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Maduro risks mounting militarisation in Venezuela

Wednesday, June 28, 2017


It is as yet unclear whether the police officer in question acted alone, although he apparently once worked for former Interior and Justice Minister Miguel Rodriguez Torres, who, the government claims, is linked to the CIA and whose arrest has reportedly been ordered. The death toll in ongoing anti-government protests continues to rise, now totalling an estimated 75 since April. The failure of the Organization of American States (OAS) to agree a resolution on Venezuela at its General Assembly has emboldened Caracas while demonstrating the inability of the regional body to determine a course of action that can help to resolve the country’s political crisis.


  • Violence will continue as the opposition relies on protests to weaken the government and erode participation in the assembly elections.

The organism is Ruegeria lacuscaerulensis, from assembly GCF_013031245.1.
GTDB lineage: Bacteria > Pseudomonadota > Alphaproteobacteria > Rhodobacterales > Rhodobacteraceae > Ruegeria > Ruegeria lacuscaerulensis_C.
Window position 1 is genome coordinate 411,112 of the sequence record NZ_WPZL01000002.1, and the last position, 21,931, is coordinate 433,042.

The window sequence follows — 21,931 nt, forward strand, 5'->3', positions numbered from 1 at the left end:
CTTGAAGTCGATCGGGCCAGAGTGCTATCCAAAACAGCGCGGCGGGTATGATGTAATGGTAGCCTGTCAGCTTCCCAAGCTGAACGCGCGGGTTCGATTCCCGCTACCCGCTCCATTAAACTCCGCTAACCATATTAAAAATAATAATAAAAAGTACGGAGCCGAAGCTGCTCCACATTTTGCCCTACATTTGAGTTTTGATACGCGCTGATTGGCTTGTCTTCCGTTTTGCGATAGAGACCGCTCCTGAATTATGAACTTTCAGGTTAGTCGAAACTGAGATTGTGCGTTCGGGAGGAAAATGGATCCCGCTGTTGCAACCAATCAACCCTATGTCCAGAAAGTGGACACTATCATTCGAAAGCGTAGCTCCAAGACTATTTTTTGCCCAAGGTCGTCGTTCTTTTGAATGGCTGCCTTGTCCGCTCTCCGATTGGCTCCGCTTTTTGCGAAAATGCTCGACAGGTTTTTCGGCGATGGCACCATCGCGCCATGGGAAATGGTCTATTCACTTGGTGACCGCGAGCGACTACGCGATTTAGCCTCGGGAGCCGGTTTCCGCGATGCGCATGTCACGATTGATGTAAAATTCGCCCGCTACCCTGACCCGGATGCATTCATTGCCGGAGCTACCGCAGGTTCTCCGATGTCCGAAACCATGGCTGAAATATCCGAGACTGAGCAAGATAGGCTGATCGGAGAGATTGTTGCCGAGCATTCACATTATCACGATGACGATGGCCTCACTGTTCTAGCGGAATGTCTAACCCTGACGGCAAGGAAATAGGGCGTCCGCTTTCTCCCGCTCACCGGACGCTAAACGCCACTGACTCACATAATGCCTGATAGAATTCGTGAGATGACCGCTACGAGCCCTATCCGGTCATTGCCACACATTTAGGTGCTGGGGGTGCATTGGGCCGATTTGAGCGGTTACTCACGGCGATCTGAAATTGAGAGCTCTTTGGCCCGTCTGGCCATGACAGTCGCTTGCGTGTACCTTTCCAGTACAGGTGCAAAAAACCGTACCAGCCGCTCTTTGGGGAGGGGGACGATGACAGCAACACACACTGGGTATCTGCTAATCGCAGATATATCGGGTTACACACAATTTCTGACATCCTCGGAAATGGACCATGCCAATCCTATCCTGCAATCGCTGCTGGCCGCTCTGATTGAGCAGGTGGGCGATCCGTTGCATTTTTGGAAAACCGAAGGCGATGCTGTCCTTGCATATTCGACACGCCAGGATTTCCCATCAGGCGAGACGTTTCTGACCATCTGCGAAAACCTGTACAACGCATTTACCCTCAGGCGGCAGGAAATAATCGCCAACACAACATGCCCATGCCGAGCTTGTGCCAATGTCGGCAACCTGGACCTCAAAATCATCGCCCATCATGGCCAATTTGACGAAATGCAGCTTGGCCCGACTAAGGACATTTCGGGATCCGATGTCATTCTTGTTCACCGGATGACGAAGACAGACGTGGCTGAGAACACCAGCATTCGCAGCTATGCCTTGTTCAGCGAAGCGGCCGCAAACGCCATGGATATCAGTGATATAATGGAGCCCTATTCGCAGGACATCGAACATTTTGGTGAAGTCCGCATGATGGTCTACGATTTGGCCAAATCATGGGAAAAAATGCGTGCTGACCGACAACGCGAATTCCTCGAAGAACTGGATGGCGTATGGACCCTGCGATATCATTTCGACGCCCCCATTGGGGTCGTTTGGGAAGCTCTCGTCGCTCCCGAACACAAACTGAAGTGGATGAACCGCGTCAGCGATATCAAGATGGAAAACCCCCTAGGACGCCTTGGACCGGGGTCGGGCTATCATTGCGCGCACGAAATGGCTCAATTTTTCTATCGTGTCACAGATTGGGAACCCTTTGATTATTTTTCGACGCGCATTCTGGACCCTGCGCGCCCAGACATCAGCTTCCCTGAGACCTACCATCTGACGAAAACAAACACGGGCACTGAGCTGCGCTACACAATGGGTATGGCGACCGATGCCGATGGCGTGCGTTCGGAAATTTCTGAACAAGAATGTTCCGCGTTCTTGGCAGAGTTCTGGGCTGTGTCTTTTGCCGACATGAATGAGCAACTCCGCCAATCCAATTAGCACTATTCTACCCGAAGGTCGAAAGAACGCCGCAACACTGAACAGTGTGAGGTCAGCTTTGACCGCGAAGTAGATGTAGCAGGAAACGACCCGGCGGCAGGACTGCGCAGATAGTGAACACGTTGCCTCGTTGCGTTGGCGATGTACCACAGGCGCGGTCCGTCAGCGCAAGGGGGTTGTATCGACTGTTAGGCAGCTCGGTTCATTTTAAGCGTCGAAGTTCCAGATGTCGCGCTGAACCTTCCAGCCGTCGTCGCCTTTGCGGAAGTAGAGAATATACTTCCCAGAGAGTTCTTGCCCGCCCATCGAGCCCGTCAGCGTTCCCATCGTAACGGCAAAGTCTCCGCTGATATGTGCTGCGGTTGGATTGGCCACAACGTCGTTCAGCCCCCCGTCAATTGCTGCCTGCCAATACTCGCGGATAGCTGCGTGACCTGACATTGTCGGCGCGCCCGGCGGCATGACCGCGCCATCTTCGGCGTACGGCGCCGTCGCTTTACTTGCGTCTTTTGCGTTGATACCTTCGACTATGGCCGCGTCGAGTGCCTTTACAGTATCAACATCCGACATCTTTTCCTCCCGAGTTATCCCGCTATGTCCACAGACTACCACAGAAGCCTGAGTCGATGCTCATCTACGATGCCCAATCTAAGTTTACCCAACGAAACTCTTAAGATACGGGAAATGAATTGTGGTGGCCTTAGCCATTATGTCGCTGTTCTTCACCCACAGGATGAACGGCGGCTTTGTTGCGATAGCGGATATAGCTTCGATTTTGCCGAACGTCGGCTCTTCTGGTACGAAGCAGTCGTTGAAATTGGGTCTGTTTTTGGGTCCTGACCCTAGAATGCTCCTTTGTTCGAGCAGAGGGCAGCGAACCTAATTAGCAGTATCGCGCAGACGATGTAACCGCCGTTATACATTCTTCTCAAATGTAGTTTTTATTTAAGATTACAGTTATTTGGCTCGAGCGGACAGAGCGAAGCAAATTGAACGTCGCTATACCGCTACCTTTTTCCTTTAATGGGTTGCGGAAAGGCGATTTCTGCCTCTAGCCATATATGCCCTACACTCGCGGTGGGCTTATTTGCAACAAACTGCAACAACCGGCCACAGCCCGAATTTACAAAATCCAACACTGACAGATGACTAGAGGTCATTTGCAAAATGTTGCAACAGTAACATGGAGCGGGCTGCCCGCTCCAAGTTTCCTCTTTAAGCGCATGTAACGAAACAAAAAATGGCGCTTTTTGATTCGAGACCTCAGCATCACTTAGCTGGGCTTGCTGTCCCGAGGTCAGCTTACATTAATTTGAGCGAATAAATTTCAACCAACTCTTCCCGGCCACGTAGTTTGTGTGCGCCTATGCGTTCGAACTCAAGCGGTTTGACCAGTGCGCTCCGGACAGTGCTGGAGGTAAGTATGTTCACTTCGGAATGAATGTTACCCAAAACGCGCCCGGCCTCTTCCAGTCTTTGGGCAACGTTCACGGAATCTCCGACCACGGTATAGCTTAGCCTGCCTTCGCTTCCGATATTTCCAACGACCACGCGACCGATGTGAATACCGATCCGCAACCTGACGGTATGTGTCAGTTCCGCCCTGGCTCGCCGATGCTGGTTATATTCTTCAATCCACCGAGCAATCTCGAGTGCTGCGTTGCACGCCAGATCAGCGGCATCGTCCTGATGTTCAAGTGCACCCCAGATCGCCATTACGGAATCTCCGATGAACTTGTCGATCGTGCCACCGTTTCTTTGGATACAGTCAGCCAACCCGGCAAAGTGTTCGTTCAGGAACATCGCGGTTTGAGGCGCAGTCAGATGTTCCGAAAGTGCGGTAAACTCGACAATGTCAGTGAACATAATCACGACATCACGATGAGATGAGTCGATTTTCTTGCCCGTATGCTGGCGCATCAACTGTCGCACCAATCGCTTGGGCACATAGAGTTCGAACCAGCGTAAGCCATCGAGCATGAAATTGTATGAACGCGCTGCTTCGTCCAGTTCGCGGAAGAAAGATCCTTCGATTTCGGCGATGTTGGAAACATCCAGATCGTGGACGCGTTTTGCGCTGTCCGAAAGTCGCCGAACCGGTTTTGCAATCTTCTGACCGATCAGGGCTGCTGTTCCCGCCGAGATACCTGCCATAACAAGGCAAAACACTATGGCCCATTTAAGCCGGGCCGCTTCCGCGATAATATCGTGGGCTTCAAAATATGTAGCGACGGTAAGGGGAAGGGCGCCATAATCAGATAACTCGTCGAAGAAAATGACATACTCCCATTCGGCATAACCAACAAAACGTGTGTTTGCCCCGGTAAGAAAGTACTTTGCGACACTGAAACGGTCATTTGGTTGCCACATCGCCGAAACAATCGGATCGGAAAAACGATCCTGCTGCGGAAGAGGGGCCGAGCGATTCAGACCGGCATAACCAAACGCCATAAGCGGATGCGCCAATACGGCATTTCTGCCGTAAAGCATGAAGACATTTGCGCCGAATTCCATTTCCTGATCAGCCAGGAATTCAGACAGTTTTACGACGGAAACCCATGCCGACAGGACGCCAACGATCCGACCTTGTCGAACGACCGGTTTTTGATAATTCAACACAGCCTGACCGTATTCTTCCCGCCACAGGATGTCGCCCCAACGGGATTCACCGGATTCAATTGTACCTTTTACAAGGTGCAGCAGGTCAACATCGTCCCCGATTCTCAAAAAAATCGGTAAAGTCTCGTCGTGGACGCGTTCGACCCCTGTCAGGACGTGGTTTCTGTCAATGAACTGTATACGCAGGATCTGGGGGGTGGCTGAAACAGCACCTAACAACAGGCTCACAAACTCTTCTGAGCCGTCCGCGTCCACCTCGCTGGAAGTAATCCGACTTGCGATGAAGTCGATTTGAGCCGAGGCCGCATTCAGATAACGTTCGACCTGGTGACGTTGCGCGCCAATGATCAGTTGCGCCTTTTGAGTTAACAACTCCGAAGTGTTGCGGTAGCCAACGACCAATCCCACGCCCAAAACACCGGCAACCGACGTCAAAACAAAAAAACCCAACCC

• Each protest-related death is serving to entrench a paralysing cycle of demonstration and repression.
  • As the OAS flounders, the United States will likely move unilaterally to impose new sanctions on Venezuelan officials.
  • Changes to military figures in the government will deepen political rifts between different elements and factions in the security sector.
  • Yesterday's attack suggests that, in the event of a serious military intervention, this would be violent and bloody.

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